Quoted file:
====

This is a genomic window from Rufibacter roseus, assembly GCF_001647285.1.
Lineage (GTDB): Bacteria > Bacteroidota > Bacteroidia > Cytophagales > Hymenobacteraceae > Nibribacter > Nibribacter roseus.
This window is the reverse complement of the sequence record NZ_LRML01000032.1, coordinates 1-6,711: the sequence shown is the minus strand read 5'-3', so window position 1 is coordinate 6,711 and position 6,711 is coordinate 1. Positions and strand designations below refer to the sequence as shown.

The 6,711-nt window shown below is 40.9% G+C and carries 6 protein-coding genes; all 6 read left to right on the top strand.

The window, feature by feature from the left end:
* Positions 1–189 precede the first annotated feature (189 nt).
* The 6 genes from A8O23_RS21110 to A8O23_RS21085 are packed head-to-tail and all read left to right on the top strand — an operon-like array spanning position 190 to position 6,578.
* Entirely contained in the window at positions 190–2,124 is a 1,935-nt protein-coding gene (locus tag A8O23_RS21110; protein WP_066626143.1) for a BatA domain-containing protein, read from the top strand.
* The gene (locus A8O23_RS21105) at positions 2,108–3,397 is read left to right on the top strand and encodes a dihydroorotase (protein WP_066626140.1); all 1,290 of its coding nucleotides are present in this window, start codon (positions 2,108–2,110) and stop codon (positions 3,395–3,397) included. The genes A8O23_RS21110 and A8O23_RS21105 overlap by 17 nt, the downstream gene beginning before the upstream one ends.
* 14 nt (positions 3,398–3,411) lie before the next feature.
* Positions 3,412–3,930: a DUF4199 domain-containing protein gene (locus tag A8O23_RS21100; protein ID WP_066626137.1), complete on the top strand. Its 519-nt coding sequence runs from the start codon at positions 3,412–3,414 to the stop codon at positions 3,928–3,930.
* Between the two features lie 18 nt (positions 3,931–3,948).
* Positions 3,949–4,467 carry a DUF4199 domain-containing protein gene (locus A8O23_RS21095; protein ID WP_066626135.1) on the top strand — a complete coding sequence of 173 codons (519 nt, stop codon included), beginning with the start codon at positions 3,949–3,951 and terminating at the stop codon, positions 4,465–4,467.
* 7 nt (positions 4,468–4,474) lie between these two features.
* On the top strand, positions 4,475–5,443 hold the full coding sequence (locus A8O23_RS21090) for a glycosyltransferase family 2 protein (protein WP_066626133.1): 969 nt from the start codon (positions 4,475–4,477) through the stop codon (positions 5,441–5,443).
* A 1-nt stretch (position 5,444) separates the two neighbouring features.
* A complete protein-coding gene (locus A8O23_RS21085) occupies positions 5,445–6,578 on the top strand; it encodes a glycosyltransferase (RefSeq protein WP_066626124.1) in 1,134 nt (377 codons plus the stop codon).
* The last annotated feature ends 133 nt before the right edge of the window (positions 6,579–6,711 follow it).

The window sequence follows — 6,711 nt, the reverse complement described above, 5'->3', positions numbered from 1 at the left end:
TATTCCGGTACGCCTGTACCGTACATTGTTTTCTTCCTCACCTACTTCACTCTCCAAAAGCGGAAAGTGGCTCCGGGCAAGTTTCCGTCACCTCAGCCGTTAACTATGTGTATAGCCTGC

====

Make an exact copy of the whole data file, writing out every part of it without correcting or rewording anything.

This is a genomic window from Rufibacter roseus, assembly GCF_001647285.1.
Lineage (GTDB): Bacteria > Bacteroidota > Bacteroidia > Cytophagales > Hymenobacteraceae > Nibribacter > Nibribacter roseus.
This window is the reverse complement of the sequence record NZ_LRML01000032.1, coordinates 1-6,711: the sequence shown is the minus strand read 5'-3', so window position 1 is coordinate 6,711 and position 6,711 is coordinate 1. Positions and strand designations below refer to the sequence as shown.

The 6,711-nt window shown below is 40.9% G+C and carries 6 protein-coding genes; all 6 read left to right on the top strand.

The window, feature by feature from the left end:
* Positions 1–189 precede the first annotated feature (189 nt).
* The 6 genes from A8O23_RS21110 to A8O23_RS21085 are packed head-to-tail and all read left to right on the top strand — an operon-like array spanning position 190 to position 6,578.
* Entirely contained in the window at positions 190–2,124 is a 1,935-nt protein-coding gene (locus tag A8O23_RS21110; protein WP_066626143.1) for a BatA domain-containing protein, read from the top strand.
* The gene (locus A8O23_RS21105) at positions 2,108–3,397 is read left to right on the top strand and encodes a dihydroorotase (protein WP_066626140.1); all 1,290 of its coding nucleotides are present in this window, start codon (positions 2,108–2,110) and stop codon (positions 3,395–3,397) included. The genes A8O23_RS21110 and A8O23_RS21105 overlap by 17 nt, the downstream gene beginning before the upstream one ends.
* 14 nt (positions 3,398–3,411) lie before the next feature.
* Positions 3,412–3,930: a DUF4199 domain-containing protein gene (locus tag A8O23_RS21100; protein ID WP_066626137.1), complete on the top strand. Its 519-nt coding sequence runs from the start codon at positions 3,412–3,414 to the stop codon at positions 3,928–3,930.
* Between the two features lie 18 nt (positions 3,931–3,948).
* Positions 3,949–4,467 carry a DUF4199 domain-containing protein gene (locus A8O23_RS21095; protein ID WP_066626135.1) on the top strand — a complete coding sequence of 173 codons (519 nt, stop codon included), beginning with the start codon at positions 3,949–3,951 and terminating at the stop codon, positions 4,465–4,467.
* 7 nt (positions 4,468–4,474) lie between these two features.
* On the top strand, positions 4,475–5,443 hold the full coding sequence (locus A8O23_RS21090) for a glycosyltransferase family 2 protein (protein WP_066626133.1): 969 nt from the start codon (positions 4,475–4,477) through the stop codon (positions 5,441–5,443).
* A 1-nt stretch (position 5,444) separates the two neighbouring features.
* A complete protein-coding gene (locus A8O23_RS21085) occupies positions 5,445–6,578 on the top strand; it encodes a glycosyltransferase (RefSeq protein WP_066626124.1) in 1,134 nt (377 codons plus the stop codon).
* The last annotated feature ends 133 nt before the right edge of the window (positions 6,579–6,711 follow it).

The window sequence follows — 6,711 nt, the reverse complement described above, 5'->3', positions numbered from 1 at the left end:
TATTCCGGTACGCCTGTACCGTACATTGTTTTCTTCCTCACCTACTTCACTCTCCAAAAGCGGAAAGTGGCTCCGGGCAAGTTTCCGTCACCTCAGCCGTTAACTATGTGTATAGCCTGC